New London — The series of four Democratic debates for U.S. Senate concluded Monday night with Susan Bysiewicz repeating a discredited line of attack on Chris Murphy that he is the top Democratic congressional recipient of Wall Street cash.
Murphy said Bysiewicz’s inaccuracies are the defining issue of the race, not any difference over their positions on issues ranging from the Bush tax cuts to the preservation of Social Security and Medicare. Bysiewicz stood by her attacks.
“I’ve never seen a candidate intentionally and willfully lie over and over again after she’s been called to the carpet for it. She knows empirically I am not the top recipient of Wall Street money among members of Congress,” Murphy said.
Their televised debate at the Garde Theater was sparsely attended, with plenty of empty seats even in the small VIP section reserved for Bysiewicz and, to a less noticeable degree, for Murphy.
Bysiewicz repeatedly returned to what she hopes will be an effective wedge issue the Democratic primary: Murphy being one of only 34 Democrats to vote in May 2010 against closing a so-called hedge fund loophole, calling it the defining vote of his six years in Congress.
Neither on stage nor in post-debate remarks to the press, did Bysiewicz point to another vote that would support her efforts to portray Murphy as beholden to Wall Street, a claim undermined by his support by liberal, pro-consumer groups.
And her criticism was further blunted by her repeated inaccuracies in describing the money Murphy has received from Wall Street, both in advertising and public statements.
A commercial that said Murphy, a three-term congressman from the 5th District, received more donations from hedge fund managers than any other Democrat was deemed inaccurate by her own staff on the day it aired, but it remained on television for a week.
Bysiewicz, the former secretary of the state, said Monday the overall thrust of the ad was fair, so she kept it on the air until Thursday. Older ads are now running, and a new ad will go up soon, she said.
She again defended her claim that Murphy is the top Democratic recipient of Wall Street donations.
“It’s not us. It’s the Center for Responsive Politics,” Bysiewicz said. “Our source is the center.”
But the center does not place Murphy at the top.
The $754,885 donated by industry sources to Murphy since 2006, when he was first elected to the U.S. House of Representatives, is about half the nearly $1.5 million donated to U.S. Rep. Jim Himes, D-4th District, in less time, since 2008.
Among candidates for U.S. Senate in 2012, Murphy ranks 10th among all candidates and fifth among Democrats with $328,195. Bysiewicz has raised $77,800 from the same sector.
When challenged, Bysiewicz said the center was too conservative in attributing Murphy donations to financial services firms.
She said a newspaper account placed the amount at $1.2 million. But that still wouldn’t place Murphy at the top of congressional Democrats receiving donations from the financial services sector, even among the members of the small Connecticut delegation.
During the debate, Murphy seemed impatient for Aug. 15, the day after the Democratic primary. He repeatedly ignored Bysiewicz in his answers, choosing to contrast his record and positions with the leading Republican, Linda McMahon.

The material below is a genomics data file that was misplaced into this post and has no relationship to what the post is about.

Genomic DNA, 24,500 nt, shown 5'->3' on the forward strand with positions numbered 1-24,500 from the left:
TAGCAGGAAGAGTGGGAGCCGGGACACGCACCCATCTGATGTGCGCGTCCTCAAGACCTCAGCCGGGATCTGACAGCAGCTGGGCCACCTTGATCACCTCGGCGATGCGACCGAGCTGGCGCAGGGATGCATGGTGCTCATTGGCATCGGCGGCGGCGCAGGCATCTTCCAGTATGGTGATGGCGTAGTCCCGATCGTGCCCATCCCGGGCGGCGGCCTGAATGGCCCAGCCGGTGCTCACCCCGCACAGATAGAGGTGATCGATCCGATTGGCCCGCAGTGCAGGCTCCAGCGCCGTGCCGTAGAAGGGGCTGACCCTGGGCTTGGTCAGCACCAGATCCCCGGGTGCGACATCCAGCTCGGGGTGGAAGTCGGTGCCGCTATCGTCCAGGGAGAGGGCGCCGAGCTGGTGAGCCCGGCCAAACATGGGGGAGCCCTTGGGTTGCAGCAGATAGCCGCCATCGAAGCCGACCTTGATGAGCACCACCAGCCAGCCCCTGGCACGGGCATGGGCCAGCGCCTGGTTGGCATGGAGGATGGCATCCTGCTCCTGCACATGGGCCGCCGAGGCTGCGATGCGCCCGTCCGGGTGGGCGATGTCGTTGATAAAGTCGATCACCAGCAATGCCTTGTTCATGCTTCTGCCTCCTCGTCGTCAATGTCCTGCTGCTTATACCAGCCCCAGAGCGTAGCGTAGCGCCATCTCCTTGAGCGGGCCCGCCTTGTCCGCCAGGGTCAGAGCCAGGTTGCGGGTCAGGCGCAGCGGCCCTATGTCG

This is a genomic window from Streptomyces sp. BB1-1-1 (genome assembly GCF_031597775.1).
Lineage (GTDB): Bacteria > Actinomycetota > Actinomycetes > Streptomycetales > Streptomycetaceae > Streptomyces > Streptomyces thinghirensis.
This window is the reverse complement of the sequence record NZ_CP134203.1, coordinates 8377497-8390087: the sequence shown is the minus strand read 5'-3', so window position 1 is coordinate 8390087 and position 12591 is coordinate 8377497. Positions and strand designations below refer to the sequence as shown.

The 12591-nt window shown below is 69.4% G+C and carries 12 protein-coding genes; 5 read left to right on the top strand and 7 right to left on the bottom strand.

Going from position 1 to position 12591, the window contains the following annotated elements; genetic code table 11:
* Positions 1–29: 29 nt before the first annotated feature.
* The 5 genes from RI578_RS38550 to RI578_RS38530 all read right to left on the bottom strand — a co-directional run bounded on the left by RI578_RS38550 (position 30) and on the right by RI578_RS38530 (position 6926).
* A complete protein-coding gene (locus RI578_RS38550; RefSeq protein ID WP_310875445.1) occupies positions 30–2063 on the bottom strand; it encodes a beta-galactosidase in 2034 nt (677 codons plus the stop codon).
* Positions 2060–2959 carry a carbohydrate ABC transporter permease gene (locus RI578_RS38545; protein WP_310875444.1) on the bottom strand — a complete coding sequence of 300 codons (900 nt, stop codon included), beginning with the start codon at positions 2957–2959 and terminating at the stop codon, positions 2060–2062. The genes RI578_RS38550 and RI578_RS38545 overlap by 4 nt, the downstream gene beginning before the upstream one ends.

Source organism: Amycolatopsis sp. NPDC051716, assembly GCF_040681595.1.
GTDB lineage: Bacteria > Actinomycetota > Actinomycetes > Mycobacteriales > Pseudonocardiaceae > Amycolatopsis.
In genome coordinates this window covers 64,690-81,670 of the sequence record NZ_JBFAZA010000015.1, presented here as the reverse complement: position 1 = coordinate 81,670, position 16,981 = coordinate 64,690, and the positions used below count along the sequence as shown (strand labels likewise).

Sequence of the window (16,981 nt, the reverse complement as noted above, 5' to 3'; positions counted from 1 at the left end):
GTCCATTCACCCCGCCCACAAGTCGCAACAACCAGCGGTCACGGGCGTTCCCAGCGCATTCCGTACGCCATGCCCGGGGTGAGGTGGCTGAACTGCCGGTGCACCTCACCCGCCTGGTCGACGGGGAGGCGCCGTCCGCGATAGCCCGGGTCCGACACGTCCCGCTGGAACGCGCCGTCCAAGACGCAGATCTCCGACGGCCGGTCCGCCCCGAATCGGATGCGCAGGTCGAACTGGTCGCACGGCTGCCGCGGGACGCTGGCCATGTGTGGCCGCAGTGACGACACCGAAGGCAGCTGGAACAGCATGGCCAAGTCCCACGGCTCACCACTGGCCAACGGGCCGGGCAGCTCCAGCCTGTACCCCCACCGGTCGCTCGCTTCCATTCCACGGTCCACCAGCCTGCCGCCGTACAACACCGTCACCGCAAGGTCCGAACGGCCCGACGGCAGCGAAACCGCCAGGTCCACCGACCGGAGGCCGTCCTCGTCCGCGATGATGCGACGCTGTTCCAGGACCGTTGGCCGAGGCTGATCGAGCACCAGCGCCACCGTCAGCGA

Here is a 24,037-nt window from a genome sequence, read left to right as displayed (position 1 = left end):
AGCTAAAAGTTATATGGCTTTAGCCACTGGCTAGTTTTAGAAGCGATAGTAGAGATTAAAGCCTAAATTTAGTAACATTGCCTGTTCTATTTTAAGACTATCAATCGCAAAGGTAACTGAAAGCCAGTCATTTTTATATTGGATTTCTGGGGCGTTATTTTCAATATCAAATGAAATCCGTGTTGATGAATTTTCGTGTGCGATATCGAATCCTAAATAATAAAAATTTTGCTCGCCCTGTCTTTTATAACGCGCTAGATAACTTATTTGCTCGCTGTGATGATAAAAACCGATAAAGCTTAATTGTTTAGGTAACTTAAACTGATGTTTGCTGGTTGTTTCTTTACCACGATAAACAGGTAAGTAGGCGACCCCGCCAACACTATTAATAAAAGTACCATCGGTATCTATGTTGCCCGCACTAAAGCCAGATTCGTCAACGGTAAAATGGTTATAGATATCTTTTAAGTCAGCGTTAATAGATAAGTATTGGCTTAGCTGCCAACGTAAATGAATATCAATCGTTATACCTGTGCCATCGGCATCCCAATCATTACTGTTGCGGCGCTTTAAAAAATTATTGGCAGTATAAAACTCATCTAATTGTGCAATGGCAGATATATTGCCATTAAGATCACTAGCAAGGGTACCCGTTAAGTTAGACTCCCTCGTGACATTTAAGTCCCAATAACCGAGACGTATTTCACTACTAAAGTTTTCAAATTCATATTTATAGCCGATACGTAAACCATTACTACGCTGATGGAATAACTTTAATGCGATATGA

In his answer to the first question on extending the Bush tax cuts, Murphy said McMahon would save $7 million if the tax cuts on the richest taxpayers were extended, instead of saving only the cuts for couples with incomes of less than $250,000.
“When you go home tonight you’re going to see a TV commercial from Linda McMahon that talks about her tax plan,” Murphy said. “It’s a totally false ad. It hides the fact her own plan would give her a $7 million tax cut.”
Bysiewicz used the question to again take Murphy to task for the hedge fund vote.
Murphy said he voted three times against keeping the hedge fund loophole, and he questioned Bysiewicz integrity for keeping the inaccurate ad on the air.
“This is a new low in Connecticut politics,” he said.
For all his outrage, Murphy left no doubt he believes he has benefited from the episode.
“I think in the end this ad has done more damage to Susan Bysiewicz,” he said.
Bysiewicz did not retreat.
“This Democratic primary is about who can best stand up for middle-class families. And there was an opportunity, Chris, in May of 2006 for you to stand with middle class families,” she said in a mistaken reference to vote in May of 2008. “And you chose to stand with Wall Street.”
On other issues, the two Democrats were largely in agreement.
Each opposed defense cuts that would reach across the Thames River to the U.S. Navy’s submarine base or the Electric Boat shipyard, where subs are built.
They also favored seeing U.S. troops leave Afghanistan faster than the current timetable of President Obama and NATO, who say the last U.S. combat troops will leave by the end of 2014, though training troopers would remain.
“We brought Osama bin Laden to justice,” Bysiewicz said. “It’s time to move on.”
Both kept their distance from the fundraising scandal that damaged the congressional campaign of state House Speaker Christopher G. Donovan, and neither was eager to talk specifics about how to keep Social Security and Medicare solvent.
Murphy did offer one specific: He would make more income subject to the Social Security payroll tax, which is currently capped at $106,800.
The debate was sponsored by News8 and The Day of New London. The same news organizations tried to hold a debate for the GOP candidates. Chris Shays accepted, but McMahon refused.